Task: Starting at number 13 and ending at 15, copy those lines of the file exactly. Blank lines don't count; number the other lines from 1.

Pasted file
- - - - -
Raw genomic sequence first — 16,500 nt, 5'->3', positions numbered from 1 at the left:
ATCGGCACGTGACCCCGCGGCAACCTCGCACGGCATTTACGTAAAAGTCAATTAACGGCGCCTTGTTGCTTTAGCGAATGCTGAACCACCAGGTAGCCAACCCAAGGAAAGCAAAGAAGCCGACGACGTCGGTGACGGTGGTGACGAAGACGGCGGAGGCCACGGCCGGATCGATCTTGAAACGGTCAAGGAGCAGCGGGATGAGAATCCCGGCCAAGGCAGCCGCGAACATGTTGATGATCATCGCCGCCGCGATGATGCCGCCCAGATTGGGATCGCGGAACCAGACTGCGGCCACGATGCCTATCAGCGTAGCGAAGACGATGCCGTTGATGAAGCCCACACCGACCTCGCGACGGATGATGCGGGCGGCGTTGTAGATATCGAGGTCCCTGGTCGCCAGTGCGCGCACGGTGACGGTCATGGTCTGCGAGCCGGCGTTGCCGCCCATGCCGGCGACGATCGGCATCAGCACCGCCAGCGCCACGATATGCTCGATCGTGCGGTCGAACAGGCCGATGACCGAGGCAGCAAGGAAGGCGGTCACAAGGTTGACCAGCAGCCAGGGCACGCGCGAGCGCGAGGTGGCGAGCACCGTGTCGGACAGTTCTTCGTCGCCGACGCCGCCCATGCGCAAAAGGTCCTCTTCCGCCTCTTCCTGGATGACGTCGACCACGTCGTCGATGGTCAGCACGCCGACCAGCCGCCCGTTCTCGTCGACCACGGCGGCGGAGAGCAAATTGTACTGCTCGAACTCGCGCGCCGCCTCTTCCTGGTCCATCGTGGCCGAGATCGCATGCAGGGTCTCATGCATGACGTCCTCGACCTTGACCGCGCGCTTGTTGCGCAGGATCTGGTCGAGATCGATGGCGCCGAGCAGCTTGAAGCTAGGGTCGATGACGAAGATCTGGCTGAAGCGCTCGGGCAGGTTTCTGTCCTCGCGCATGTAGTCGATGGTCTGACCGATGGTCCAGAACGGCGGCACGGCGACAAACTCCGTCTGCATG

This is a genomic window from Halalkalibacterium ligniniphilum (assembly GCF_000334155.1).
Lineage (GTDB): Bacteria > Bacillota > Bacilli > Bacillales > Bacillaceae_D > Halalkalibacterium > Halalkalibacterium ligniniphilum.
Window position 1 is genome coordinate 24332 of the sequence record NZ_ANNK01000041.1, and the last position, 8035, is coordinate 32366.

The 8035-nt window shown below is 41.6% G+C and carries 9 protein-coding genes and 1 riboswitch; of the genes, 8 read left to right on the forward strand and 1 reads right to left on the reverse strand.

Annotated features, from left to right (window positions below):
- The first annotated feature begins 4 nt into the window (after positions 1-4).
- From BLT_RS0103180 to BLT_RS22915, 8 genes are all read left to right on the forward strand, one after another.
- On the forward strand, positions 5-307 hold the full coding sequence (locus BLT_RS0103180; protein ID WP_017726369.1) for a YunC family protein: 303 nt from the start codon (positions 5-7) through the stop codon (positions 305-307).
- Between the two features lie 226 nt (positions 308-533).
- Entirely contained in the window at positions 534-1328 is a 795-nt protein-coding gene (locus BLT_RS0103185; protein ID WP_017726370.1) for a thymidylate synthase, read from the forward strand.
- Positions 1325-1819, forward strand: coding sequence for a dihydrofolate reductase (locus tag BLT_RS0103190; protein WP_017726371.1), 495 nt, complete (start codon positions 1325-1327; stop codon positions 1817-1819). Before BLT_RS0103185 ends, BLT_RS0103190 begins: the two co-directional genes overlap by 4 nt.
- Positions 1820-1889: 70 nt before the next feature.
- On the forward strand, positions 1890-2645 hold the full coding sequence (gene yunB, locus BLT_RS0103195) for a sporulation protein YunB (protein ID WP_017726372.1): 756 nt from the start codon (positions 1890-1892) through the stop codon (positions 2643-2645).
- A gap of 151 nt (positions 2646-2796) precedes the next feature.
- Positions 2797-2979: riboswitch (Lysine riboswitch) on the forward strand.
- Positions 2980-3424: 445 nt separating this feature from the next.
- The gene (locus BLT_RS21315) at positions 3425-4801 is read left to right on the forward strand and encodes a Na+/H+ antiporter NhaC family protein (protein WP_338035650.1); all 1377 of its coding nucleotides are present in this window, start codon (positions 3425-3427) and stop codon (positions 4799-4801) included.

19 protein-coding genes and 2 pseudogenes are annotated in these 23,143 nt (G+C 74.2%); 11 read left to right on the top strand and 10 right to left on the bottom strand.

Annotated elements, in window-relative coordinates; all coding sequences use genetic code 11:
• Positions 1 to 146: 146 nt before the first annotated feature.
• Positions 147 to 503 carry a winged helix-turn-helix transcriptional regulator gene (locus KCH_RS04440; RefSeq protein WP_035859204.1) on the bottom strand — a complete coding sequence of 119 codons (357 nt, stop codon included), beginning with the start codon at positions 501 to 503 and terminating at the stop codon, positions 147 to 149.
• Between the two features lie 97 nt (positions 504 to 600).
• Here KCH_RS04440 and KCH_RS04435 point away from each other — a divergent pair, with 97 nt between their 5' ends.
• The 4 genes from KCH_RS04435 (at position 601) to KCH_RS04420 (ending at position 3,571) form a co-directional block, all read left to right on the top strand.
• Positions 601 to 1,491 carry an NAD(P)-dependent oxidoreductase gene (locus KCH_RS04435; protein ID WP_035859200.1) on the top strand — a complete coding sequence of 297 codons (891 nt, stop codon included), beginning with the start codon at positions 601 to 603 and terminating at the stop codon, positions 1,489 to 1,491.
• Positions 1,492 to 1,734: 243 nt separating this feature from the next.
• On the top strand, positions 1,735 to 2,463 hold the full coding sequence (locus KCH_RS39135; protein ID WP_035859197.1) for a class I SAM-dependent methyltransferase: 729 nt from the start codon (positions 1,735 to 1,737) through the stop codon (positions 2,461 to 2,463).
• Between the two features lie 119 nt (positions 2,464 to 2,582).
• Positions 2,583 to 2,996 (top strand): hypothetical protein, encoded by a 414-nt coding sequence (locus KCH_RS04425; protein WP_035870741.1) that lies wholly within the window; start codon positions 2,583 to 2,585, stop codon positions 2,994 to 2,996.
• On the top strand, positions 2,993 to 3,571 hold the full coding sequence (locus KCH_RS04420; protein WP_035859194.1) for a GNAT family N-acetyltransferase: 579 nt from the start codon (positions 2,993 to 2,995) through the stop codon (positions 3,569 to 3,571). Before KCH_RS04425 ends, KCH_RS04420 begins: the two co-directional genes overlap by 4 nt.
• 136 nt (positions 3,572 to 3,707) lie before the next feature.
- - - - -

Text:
- Positions 1325-1819, forward strand: coding sequence for a dihydrofolate reductase (locus tag BLT_RS0103190; protein WP_017726371.1), 495 nt, complete (start codon positions 1325-1327; stop codon positions 1817-1819). Before BLT_RS0103185 ends, BLT_RS0103190 begins: the two co-directional genes overlap by 4 nt.
- Positions 1820-1889: 70 nt before the next feature.
- On the forward strand, positions 1890-2645 hold the full coding sequence (gene yunB, locus BLT_RS0103195) for a sporulation protein YunB (protein ID WP_017726372.1): 756 nt from the start codon (positions 1890-1892) through the stop codon (positions 2643-2645).